Tuesday, June 27th, 2017

Abu : Father

In 2012 when his father passed newbie filmmaker Arshad Khan was working on putting together his first fiction feature, but having gone through a wealth of archival home videos in preparing for the memorial service, Khan slowly came to realize that he wanted, and needed instead to tell his own story of growing up gay with his devout Moslem father. It’s a complex tale that was painful at times for both son and father, but by the time the final credits roll on the documentary you appreciate what a cathartic exercise it must have been for Khan finally being able to share his intriguing story.

30 something-year-old Khan was born in Pakistan into a wealthy middle-class family.  His Army Engineer father always loved to indulge in the latest technical gadgetry, and they were one of the very few families to actual own a video camera in the 1980’s. His father left the Army, made a fortune, and then lost it and with the family now living in much reduced circumstances, they decided to try for a fresh new start and emigrate to Canada. Khan a teenager by now had been constantly bullied at school for being effeminate, and so never having made any friends, thought that beginning again in a more liberal culture where he was totally unknown, would suit him perfectly.

Sadly he was very wrong and the high school he was sent too in the snowy suburban town outside Toronto where he stuck out like a sore thumb, the other pupils mercilessly picked on him for being a ‘faggot’ and being Pakistani. For an easier life, he even tried dating girls, but he failed miserably having realized by now that he really only like boys. 

Khan explains being gay in his culture means that there are more repercussions than usual as his mother had a great deal of disrespect for him due to the fact that she feels a enormous burden of shame for her and the family if ever decided to come out publicly.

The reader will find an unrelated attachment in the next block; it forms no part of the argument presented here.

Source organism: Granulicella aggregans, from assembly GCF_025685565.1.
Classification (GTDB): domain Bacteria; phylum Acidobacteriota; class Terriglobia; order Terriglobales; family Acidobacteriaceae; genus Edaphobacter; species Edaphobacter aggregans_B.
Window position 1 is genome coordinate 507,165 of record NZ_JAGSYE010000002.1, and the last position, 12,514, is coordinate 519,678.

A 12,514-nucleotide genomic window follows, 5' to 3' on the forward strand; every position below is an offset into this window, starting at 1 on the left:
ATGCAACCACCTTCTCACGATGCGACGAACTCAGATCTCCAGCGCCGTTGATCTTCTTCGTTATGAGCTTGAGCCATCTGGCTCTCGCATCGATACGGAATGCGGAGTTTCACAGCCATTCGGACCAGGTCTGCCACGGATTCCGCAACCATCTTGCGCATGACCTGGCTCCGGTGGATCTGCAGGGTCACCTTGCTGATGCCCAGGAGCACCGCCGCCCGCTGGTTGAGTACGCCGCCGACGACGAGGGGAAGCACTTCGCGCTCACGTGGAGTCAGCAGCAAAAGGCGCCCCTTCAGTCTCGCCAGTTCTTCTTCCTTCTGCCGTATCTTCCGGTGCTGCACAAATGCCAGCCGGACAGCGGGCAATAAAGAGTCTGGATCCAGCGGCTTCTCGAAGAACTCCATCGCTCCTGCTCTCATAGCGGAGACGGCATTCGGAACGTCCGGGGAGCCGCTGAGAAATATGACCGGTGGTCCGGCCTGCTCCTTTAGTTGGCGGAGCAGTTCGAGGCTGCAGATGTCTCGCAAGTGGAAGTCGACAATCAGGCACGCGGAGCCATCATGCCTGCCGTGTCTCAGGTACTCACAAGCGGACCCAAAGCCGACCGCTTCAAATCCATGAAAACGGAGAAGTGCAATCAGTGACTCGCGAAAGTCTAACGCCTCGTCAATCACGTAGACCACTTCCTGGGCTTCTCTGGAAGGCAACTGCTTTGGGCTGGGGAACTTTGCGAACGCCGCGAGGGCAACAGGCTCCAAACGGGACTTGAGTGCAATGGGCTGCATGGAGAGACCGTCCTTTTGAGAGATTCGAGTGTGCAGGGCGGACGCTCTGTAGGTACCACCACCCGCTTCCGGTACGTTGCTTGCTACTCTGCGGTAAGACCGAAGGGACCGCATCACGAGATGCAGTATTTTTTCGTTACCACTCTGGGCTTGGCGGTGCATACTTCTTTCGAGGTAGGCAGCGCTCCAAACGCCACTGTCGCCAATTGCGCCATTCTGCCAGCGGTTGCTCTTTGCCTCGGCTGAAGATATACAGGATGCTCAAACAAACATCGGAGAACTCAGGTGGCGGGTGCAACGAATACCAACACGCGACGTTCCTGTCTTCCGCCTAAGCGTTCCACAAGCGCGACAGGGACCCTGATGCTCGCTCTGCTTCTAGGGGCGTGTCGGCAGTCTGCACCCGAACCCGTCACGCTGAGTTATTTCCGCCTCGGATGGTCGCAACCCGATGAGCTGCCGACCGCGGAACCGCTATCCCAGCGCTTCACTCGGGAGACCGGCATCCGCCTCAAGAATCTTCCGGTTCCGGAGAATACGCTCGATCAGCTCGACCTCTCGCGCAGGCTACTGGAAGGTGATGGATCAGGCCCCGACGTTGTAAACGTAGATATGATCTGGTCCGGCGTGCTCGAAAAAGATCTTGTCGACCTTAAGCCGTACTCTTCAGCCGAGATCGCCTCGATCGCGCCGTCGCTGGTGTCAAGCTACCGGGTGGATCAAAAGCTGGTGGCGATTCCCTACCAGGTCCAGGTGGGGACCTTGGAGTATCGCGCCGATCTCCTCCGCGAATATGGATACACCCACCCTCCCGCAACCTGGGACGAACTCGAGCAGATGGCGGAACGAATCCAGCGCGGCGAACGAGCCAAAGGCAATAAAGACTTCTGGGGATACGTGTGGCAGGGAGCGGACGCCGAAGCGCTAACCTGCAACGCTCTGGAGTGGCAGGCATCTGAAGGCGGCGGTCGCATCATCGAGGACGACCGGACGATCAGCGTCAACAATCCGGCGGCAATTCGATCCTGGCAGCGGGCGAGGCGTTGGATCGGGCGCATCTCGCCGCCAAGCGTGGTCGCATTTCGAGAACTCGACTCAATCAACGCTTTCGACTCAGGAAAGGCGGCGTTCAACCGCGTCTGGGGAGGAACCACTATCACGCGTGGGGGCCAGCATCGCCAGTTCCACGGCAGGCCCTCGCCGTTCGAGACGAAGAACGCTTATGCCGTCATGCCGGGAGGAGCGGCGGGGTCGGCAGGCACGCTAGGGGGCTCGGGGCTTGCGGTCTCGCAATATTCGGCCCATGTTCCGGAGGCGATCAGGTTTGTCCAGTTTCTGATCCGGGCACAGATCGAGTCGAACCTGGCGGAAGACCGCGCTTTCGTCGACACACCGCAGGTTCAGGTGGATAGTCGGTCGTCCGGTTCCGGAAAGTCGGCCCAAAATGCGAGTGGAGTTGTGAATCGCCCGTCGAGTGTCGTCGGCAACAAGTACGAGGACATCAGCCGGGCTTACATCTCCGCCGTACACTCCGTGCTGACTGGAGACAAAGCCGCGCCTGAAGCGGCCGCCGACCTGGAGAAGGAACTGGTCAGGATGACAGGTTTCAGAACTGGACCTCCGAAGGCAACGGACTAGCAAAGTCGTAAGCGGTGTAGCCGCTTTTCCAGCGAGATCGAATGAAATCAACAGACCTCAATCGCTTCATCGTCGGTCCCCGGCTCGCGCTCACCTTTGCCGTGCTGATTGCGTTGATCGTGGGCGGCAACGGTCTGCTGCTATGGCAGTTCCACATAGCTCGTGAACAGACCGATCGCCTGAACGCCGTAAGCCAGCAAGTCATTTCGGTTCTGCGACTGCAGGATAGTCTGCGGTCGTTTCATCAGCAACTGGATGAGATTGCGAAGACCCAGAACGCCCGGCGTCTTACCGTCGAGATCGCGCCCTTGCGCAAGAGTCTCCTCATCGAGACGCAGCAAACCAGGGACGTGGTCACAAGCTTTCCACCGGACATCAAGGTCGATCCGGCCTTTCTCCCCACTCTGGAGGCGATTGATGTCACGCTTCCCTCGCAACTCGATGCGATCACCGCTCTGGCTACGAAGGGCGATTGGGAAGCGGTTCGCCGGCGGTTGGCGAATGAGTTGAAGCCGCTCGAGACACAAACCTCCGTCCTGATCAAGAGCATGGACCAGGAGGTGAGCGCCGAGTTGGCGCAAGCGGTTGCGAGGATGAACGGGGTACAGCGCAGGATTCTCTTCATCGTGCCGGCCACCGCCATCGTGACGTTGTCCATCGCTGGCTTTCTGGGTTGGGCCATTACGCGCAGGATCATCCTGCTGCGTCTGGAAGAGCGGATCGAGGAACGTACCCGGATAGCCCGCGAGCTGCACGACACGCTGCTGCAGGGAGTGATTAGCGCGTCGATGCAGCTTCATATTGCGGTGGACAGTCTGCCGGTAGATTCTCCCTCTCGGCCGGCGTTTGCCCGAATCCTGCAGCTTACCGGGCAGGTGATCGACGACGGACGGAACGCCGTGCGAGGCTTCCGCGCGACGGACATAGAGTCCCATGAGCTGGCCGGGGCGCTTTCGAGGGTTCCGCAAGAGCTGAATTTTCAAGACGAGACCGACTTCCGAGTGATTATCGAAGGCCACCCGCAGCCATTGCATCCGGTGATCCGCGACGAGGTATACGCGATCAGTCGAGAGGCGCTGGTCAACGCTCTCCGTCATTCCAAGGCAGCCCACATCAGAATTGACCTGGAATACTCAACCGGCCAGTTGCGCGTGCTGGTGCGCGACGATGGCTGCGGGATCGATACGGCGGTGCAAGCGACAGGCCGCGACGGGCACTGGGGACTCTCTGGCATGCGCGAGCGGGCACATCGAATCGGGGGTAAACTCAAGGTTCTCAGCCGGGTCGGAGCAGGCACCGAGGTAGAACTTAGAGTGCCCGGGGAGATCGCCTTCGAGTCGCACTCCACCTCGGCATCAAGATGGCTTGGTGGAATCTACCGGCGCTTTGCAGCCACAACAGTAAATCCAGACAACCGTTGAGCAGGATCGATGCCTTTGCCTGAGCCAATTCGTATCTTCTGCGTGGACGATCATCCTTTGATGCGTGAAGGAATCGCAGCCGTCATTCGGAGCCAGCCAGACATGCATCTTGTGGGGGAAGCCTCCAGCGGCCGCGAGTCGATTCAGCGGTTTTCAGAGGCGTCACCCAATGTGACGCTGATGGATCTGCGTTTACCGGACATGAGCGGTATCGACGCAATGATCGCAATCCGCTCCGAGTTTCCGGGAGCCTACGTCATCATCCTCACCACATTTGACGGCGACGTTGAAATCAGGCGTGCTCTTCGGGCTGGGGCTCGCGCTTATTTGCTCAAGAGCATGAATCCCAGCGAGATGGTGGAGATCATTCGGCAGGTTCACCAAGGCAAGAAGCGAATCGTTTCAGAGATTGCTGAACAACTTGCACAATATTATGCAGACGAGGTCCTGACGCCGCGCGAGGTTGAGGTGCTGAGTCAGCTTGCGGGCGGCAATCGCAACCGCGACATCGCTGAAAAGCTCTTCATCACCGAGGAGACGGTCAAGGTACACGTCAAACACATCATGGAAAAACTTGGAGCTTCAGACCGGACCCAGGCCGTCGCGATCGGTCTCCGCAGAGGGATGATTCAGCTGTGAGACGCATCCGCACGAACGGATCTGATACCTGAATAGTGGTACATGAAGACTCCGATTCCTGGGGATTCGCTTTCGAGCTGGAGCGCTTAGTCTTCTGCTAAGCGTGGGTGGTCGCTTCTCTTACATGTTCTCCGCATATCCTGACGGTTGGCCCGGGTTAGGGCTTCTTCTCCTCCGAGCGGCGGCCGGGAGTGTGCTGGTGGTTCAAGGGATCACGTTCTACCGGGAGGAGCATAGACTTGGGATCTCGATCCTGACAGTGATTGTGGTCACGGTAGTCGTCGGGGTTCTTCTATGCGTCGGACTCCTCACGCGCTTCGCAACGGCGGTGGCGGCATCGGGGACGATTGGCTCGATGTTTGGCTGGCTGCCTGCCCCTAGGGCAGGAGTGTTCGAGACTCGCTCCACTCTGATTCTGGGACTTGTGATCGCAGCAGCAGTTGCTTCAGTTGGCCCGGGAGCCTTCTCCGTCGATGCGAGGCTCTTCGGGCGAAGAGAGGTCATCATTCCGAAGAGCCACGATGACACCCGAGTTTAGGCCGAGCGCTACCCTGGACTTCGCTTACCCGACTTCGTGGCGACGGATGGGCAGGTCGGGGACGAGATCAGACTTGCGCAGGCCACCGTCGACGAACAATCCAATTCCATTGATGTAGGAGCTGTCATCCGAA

For Khan though liberation came in the form of University when he not only discovered an actual LGBT community. but he found his voice and calling as an activist.  The trouble is that it all coincided with his father’s decision to become more deeply religious, and after 9/11 with so much global resentment now fostered at Moslems everywhere, Khan Sr. became ultra-conservative and insisted the entire family revert back to traditional Pakistani rituals. 

He had long held back secrets from his father  even as a very young child when he was habitually sexually abused by other male family members, so now not being able to share his new life was not a great different. Khan Snr. once equated homosexuality to being akin to being a drug addict or a murdered which didn’t exactly set the stage for a reasoned discussion.  So Khan uses this documentary to enable him for once in his life to be completely open and be himself in a way that he never could do when his father was alive. Their relationship may have not been as fulfilling as Khan would have hoped and wished for, but seeing his wealth of remarkable home videos, you can see the genuine love that his father has for him, and equally important, the unmistakable sense of pride.

Khan’s story, beautifully told, is very intimate and personal and is so easy to relate  too,  and you know that it will also so help others in similar circumstances as they start coming-out journeys of their own.


Posted by queerguru  at  07:47

Genres:  coming out, documentary, international

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